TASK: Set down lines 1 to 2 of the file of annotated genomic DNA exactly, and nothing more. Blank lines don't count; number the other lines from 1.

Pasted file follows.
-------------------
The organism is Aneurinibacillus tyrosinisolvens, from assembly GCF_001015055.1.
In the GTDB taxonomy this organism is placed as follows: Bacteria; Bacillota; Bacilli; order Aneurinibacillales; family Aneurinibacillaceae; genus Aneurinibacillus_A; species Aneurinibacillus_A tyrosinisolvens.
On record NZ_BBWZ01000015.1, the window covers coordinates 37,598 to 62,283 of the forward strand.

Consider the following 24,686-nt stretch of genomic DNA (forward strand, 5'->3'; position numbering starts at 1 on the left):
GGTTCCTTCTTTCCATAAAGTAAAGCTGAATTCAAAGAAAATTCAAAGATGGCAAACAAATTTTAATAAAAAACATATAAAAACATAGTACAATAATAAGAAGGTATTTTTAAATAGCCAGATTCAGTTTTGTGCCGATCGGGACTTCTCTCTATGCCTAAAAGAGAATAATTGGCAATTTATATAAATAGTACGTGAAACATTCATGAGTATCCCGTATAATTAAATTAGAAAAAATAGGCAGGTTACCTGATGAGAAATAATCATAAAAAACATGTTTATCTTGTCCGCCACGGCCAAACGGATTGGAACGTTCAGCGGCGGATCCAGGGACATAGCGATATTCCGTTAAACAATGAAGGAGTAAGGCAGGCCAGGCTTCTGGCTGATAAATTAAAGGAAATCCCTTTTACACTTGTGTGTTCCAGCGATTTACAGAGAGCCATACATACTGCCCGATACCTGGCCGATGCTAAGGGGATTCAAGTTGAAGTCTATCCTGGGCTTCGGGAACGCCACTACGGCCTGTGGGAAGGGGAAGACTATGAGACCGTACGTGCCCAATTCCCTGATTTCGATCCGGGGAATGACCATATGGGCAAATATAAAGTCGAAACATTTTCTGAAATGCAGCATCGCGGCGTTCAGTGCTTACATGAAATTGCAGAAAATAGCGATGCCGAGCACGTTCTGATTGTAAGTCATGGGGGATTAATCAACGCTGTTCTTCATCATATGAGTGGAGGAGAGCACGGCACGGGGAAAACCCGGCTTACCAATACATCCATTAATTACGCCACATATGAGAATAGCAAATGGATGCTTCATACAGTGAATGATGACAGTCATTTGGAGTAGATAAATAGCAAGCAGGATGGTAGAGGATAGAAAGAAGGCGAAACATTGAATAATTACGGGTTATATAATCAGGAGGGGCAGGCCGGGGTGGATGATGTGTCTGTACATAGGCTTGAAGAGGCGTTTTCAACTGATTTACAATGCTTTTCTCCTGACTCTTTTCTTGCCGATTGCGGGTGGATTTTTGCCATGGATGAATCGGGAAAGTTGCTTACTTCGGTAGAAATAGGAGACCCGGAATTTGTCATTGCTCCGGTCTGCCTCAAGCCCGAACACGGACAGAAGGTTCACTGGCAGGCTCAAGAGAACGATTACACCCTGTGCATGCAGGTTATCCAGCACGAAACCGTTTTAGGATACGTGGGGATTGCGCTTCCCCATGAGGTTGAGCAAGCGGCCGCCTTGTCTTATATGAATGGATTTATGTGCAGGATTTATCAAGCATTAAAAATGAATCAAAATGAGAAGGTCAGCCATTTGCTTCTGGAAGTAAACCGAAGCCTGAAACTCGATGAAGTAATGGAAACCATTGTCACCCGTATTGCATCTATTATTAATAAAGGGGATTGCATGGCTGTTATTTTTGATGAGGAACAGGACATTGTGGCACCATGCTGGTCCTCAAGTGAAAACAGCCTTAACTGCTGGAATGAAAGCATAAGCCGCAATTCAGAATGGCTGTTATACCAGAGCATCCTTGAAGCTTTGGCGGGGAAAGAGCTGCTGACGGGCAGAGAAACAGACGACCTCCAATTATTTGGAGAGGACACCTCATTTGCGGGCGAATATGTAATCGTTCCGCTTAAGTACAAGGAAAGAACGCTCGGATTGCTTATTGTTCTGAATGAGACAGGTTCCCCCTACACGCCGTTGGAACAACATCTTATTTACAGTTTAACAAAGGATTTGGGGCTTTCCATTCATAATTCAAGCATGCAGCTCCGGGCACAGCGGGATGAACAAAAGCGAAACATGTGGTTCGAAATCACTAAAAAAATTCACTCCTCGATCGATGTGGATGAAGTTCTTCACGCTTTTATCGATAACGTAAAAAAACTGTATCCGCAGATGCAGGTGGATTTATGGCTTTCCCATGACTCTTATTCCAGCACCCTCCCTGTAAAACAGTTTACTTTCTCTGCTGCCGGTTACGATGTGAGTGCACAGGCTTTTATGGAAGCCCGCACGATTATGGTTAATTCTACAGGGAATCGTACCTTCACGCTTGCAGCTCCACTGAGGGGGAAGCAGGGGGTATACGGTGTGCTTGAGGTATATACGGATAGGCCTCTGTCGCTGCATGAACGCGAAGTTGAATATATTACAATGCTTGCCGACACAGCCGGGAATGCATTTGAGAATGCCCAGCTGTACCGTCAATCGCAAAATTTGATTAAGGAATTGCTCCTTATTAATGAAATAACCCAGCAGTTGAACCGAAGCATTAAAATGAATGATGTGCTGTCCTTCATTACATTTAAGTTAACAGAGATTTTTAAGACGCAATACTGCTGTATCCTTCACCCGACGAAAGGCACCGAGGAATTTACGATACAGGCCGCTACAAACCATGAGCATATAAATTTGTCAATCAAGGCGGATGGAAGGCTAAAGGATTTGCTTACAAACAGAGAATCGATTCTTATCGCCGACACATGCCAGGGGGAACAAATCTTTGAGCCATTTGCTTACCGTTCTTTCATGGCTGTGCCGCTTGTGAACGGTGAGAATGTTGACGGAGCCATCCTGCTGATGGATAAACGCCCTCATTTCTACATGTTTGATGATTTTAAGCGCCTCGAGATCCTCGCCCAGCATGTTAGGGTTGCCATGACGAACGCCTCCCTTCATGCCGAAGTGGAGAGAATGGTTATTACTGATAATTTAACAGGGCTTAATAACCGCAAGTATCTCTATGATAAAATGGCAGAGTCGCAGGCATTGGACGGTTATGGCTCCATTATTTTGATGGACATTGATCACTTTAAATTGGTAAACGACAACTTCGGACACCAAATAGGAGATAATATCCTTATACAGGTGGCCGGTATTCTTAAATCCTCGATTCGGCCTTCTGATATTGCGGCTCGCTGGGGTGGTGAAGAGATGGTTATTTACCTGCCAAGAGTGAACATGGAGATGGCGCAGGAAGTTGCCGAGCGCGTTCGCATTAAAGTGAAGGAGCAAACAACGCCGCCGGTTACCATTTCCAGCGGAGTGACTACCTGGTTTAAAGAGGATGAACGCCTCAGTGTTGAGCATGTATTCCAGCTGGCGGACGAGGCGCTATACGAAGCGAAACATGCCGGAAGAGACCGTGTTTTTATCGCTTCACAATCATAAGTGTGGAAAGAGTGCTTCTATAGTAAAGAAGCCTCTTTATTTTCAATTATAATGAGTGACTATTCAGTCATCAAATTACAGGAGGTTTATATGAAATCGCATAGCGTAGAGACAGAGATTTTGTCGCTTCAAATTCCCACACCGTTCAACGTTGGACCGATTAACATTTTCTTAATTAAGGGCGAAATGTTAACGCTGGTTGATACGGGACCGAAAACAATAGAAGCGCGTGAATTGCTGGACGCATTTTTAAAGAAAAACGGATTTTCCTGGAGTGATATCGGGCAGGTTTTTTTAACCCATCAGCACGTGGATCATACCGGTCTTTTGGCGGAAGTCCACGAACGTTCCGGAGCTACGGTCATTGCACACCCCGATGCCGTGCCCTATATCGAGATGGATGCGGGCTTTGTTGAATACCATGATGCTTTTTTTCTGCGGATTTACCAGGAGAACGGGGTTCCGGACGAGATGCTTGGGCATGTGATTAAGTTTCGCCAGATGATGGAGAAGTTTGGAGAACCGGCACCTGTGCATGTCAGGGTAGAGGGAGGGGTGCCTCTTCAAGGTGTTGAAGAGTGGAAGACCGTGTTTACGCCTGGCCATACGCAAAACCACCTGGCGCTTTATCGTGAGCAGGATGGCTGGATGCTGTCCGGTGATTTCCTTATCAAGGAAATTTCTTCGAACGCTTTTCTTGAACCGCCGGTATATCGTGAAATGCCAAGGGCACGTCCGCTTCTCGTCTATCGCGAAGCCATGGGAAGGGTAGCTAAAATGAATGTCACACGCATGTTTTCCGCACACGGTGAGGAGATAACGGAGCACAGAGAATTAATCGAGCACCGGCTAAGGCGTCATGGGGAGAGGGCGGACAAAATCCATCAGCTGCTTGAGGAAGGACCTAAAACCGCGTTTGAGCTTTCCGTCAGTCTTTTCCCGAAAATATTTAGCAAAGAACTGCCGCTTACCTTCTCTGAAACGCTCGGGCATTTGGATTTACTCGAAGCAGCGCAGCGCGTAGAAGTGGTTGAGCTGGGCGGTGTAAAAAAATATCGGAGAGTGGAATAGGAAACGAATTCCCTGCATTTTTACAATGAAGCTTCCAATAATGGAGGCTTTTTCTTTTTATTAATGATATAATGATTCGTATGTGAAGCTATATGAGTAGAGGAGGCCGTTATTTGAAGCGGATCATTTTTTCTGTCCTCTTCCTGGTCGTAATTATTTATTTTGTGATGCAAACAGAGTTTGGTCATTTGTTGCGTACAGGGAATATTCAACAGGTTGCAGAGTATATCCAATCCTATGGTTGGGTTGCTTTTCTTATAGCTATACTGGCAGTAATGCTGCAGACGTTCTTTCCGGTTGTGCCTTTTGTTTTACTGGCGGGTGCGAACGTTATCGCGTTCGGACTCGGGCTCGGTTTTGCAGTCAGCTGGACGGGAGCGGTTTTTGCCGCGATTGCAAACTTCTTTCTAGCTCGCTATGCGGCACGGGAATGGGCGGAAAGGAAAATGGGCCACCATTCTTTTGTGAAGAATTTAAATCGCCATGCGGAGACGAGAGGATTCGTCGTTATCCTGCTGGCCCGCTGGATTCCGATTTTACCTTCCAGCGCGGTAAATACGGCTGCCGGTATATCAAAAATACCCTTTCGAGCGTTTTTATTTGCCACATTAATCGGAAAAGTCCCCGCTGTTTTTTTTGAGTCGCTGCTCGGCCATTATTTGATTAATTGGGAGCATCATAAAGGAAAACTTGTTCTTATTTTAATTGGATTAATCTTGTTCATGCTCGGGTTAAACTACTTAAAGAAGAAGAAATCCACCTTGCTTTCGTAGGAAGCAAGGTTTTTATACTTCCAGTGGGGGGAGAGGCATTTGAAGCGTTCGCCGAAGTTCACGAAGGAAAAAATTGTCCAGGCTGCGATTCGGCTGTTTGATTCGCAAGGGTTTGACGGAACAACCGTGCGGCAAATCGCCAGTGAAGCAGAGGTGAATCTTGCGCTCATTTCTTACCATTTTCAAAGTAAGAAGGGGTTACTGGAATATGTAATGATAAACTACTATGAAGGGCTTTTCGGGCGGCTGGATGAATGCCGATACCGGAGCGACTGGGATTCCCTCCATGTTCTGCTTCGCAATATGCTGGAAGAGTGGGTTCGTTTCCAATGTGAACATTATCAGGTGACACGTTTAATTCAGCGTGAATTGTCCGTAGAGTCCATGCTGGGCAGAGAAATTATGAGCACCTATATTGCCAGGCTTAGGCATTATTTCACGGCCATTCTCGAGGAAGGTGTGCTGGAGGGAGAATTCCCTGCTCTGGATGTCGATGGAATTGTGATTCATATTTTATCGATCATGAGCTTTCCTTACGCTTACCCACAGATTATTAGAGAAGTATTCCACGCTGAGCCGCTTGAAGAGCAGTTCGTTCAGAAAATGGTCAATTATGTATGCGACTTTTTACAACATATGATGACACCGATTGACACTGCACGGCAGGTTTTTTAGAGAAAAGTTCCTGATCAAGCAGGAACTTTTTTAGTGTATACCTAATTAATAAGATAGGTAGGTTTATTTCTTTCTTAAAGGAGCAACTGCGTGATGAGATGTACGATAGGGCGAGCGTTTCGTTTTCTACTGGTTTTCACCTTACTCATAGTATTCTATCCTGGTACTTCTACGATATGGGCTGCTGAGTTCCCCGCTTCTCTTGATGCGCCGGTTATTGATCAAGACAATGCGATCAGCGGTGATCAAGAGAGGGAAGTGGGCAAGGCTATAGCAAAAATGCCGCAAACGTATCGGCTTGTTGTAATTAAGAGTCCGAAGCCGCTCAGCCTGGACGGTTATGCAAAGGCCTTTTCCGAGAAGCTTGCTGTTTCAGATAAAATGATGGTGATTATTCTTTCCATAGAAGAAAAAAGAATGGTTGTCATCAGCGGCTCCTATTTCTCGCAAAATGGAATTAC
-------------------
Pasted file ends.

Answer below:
The organism is Aneurinibacillus tyrosinisolvens, from assembly GCF_001015055.1.
In the GTDB taxonomy this organism is placed as follows: Bacteria; Bacillota; Bacilli; order Aneurinibacillales; family Aneurinibacillaceae; genus Aneurinibacillus_A; species Aneurinibacillus_A tyrosinisolvens.